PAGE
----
Under-occupancy rules

If you're aged between 16 and 61, and claim housing benefit to help you pay your rent, you may be affected by the changes introduced by the government in 2013.

If you rent your home from a council or housing organisation, or other registered social landlord, and you have more bedrooms than the government says you need, under the new rules, you'll lose part of your housing benefit.

This is called 'under occupancy' charge or 'bedroom tax'.

How many bedrooms you're entitled to

The benefit ‘size criteria’ allows one bedroom for:

  • each adult couple (same or opposite sex)
  • any other person aged 16 or over
  • any two children of the same sex aged under 16
  • any two children under the age of 10 regardless of their sex
  • any other child

How your benefit will be reduced

If you have more bedrooms than you need for your family we’ll reduce your benefit payment by:

  • 14% if you have one 'spare' bedroom
  • 25% if you have two or more 'spare' bedrooms

You won’t be allowed to claim housing benefit for rooms that are used for children visiting a divorced or separated parent.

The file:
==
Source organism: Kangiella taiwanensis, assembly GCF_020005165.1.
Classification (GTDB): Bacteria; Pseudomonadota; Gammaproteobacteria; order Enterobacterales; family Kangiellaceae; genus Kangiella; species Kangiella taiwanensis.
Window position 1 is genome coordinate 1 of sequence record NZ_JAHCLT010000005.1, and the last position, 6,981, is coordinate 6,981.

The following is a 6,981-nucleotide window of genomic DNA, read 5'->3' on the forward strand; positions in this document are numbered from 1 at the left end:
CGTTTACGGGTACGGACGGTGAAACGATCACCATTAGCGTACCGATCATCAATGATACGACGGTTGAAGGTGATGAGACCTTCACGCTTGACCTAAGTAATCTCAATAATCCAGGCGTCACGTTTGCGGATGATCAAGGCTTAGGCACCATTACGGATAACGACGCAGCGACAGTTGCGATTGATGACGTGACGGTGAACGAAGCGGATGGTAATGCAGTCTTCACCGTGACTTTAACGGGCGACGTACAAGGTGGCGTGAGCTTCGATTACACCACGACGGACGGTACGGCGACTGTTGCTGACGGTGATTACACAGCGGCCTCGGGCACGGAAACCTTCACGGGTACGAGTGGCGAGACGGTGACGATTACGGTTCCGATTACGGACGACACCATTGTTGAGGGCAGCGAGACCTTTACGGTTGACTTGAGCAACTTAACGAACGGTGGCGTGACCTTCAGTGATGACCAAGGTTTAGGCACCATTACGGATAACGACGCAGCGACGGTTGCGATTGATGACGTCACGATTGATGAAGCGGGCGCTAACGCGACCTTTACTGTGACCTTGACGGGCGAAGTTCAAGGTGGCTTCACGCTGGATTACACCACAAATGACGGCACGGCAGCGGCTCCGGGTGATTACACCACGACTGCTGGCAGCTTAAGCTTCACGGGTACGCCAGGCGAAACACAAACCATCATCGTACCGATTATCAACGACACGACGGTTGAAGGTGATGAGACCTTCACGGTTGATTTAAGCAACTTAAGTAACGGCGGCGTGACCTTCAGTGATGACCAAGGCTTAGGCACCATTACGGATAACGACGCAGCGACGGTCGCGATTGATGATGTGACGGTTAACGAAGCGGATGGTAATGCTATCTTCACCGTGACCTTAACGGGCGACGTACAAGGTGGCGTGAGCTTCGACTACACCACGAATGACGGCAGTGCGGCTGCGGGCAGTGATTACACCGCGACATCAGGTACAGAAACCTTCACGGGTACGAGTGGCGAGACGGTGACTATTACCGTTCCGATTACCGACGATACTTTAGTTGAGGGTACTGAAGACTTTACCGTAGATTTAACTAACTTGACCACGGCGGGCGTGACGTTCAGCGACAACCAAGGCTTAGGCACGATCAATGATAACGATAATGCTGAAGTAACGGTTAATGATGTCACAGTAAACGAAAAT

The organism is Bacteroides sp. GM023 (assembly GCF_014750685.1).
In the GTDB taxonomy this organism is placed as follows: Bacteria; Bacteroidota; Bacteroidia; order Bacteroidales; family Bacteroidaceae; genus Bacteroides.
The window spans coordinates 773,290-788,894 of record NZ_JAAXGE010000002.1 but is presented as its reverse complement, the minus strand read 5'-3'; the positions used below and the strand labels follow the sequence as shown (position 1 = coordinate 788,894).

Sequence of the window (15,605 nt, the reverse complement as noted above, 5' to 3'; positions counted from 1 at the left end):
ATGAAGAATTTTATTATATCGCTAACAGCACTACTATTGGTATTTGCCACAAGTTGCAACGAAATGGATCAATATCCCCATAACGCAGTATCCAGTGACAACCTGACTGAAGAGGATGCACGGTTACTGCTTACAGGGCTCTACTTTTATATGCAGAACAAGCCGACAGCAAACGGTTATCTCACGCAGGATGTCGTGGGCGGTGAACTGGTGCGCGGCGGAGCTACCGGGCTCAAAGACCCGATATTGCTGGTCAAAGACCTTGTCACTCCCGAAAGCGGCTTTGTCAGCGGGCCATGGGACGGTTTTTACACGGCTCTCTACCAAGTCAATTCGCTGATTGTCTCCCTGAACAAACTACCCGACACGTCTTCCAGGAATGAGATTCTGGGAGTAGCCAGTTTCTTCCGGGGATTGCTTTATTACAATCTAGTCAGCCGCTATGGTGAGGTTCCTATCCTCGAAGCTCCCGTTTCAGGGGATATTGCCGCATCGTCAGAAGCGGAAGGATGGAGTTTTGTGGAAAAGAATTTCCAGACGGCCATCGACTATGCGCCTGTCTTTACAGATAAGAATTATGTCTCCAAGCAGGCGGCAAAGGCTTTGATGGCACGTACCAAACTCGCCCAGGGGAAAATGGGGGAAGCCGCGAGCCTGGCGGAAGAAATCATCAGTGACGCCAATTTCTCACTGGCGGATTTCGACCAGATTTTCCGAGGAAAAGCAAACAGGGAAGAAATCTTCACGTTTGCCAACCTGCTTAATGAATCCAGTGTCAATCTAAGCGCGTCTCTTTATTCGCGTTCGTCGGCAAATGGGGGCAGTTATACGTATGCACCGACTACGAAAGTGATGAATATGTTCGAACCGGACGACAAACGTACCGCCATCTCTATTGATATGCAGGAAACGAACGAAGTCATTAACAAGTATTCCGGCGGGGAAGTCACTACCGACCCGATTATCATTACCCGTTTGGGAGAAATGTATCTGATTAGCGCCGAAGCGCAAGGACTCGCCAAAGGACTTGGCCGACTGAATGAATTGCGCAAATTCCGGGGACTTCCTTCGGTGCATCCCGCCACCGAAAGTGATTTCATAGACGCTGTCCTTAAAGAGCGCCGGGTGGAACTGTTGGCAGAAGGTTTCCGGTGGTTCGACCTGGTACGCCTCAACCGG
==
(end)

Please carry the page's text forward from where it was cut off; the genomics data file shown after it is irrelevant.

You need to consider these changes before you make a new tenancy agreement or renew your tenancy agreement.

Additional bedrooms

You may be allowed an additional bedroom if:

  • you or your partner need regular overnight care from someone who doesn't normally live with you. Fill in our form below to apply

  • you foster a child or have become a foster carer in the last 12 months. (Write to us to request a spare room, explaining the circumstances)

  • you have a child (children) with severe disabilities and they're unable to share a bedroom. (Fill in our form below to apply

  • you have adult children serving in the armed forces (providing they intend to  return to live with you)

  • you and your partner need to sleep apart because of a physical disability, and there isn't enough space for two single beds. Fill in our form below to apply.

    A further qualifying test will be that one member of the couple is receiving:

    • the middle or higher rate care component of Disability Living Allowance
    • higher rate Attendance Allowance
    • the daily living component of PIP
    • armed forces independence payment

Extra help to pay your rent

If you can’t afford to pay your rent because your housing benefit's been reduced, and you’re not able to move, you may be able to apply for extra help to pay your rent (or Discretionary Housing Payment).

Renting from a private landlord

If you’re renting your home from a private landlord, the Local Housing Allowance rates in your area are also used to work out how much housing benefit you’ll receive for the number of bedrooms that you have.